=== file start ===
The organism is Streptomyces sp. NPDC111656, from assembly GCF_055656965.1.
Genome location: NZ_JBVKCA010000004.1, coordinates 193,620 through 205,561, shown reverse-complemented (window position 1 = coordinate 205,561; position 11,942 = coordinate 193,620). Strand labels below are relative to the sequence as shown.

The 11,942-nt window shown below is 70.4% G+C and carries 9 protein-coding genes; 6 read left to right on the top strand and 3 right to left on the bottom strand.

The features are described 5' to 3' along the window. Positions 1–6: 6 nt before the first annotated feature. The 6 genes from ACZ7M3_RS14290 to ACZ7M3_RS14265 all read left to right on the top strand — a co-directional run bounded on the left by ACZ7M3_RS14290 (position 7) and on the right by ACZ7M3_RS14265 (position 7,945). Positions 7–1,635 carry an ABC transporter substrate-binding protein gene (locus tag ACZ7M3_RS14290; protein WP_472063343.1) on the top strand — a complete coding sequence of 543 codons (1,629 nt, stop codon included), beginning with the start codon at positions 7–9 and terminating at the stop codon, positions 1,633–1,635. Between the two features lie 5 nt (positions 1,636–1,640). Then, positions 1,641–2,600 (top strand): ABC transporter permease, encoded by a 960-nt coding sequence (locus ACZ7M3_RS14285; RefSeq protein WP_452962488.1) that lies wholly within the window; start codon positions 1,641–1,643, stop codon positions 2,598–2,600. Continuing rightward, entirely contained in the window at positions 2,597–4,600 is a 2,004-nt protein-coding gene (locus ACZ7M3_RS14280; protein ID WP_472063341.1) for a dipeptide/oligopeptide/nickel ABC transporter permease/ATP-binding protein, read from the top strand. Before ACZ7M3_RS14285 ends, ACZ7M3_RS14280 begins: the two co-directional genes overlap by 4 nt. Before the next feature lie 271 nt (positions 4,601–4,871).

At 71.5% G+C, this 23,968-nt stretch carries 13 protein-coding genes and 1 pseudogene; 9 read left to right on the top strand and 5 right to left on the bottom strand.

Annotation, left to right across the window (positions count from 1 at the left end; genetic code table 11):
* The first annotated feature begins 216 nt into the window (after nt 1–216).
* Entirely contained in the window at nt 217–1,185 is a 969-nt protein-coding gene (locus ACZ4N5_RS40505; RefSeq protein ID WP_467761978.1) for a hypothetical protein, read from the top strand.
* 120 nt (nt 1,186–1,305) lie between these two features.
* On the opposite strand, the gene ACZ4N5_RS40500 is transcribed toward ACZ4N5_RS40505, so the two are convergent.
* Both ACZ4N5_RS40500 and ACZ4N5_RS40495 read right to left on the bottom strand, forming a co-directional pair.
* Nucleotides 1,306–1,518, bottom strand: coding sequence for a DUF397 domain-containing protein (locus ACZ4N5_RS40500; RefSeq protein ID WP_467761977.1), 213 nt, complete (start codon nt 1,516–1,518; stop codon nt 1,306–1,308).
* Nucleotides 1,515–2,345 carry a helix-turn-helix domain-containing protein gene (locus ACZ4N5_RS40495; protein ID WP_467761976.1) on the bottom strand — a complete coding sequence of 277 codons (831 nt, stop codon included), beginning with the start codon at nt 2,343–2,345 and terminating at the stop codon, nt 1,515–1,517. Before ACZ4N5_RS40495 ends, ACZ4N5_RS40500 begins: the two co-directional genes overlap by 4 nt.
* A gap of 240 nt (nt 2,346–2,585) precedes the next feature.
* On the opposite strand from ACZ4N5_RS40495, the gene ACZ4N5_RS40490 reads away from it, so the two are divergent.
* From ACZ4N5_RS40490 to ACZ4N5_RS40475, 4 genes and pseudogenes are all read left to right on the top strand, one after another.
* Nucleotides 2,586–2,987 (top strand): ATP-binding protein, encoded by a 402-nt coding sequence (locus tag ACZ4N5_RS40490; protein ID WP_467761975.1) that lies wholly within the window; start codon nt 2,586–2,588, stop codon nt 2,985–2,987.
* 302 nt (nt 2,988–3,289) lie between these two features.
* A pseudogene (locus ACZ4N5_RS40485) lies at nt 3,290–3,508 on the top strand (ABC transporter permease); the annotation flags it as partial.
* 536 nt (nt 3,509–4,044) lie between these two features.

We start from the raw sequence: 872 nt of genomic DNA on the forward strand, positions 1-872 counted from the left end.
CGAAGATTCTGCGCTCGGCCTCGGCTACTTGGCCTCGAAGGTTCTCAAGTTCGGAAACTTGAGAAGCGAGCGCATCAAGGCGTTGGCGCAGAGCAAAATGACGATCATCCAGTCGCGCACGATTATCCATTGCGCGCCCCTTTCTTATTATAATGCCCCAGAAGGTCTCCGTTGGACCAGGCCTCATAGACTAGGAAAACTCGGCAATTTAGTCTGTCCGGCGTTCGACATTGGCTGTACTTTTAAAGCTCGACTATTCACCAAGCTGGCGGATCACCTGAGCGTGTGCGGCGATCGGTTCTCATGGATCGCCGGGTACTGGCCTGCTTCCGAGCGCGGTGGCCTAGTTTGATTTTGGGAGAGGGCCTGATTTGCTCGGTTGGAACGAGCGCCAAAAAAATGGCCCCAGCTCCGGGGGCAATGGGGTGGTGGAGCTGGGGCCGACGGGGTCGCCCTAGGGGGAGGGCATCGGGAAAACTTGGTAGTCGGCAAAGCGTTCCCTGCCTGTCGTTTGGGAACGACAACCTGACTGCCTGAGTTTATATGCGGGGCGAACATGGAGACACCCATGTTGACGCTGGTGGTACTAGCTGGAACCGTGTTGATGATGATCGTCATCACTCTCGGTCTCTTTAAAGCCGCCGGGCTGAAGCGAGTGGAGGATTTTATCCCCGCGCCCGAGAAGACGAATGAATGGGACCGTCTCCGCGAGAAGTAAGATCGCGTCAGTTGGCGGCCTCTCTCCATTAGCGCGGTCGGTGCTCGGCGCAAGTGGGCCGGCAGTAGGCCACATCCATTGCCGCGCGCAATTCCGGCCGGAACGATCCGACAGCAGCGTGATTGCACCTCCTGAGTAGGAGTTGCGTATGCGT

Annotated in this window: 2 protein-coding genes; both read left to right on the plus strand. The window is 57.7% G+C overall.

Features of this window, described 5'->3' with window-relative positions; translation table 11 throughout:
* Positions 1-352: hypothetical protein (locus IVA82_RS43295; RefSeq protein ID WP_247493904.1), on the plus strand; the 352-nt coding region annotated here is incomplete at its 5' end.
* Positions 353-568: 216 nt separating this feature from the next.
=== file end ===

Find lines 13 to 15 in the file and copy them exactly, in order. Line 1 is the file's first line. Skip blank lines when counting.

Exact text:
* Nucleotides 1,515–2,345 carry a helix-turn-helix domain-containing protein gene (locus ACZ4N5_RS40495; protein ID WP_467761976.1) on the bottom strand — a complete coding sequence of 277 codons (831 nt, stop codon included), beginning with the start codon at nt 2,343–2,345 and terminating at the stop codon, nt 1,515–1,517. Before ACZ4N5_RS40495 ends, ACZ4N5_RS40500 begins: the two co-directional genes overlap by 4 nt.
* A gap of 240 nt (nt 2,346–2,585) precedes the next feature.
* On the opposite strand from ACZ4N5_RS40495, the gene ACZ4N5_RS40490 reads away from it, so the two are divergent.